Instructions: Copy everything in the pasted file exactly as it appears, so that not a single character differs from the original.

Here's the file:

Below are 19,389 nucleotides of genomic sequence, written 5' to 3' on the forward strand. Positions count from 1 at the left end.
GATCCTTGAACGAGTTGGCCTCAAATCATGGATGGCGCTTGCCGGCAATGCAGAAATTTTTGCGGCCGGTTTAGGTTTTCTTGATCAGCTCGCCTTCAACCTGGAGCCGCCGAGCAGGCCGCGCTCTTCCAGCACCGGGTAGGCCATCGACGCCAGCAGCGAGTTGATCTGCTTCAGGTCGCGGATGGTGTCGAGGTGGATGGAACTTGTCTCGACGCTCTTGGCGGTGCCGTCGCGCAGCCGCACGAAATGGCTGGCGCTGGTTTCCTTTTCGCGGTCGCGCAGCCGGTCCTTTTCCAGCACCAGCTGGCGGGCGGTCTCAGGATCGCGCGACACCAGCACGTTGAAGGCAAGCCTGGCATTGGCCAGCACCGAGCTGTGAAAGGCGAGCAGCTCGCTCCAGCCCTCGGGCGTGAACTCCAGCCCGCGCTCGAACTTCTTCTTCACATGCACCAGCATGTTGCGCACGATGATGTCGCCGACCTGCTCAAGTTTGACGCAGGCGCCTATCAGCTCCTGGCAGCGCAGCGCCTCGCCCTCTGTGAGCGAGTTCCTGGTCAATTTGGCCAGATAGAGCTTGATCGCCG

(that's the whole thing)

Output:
Below are 19,389 nucleotides of genomic sequence, written 5' to 3' on the forward strand. Positions count from 1 at the left end.
GATCCTTGAACGAGTTGGCCTCAAATCATGGATGGCGCTTGCCGGCAATGCAGAAATTTTTGCGGCCGGTTTAGGTTTTCTTGATCAGCTCGCCTTCAACCTGGAGCCGCCGAGCAGGCCGCGCTCTTCCAGCACCGGGTAGGCCATCGACGCCAGCAGCGAGTTGATCTGCTTCAGGTCGCGGATGGTGTCGAGGTGGATGGAACTTGTCTCGACGCTCTTGGCGGTGCCGTCGCGCAGCCGCACGAAATGGCTGGCGCTGGTTTCCTTTTCGCGGTCGCGCAGCCGGTCCTTTTCCAGCACCAGCTGGCGGGCGGTCTCAGGATCGCGCGACACCAGCACGTTGAAGGCAAGCCTGGCATTGGCCAGCACCGAGCTGTGAAAGGCGAGCAGCTCGCTCCAGCCCTCGGGCGTGAACTCCAGCCCGCGCTCGAACTTCTTCTTCACATGCACCAGCATGTTGCGCACGATGATGTCGCCGACCTGCTCAAGTTTGACGCAGGCGCCTATCAGCTCCTGGCAGCGCAGCGCCTCGCCCTCTGTGAGCGAGTTCCTGGTCAATTTGGCCAGATAGAGCTTGATCGCCG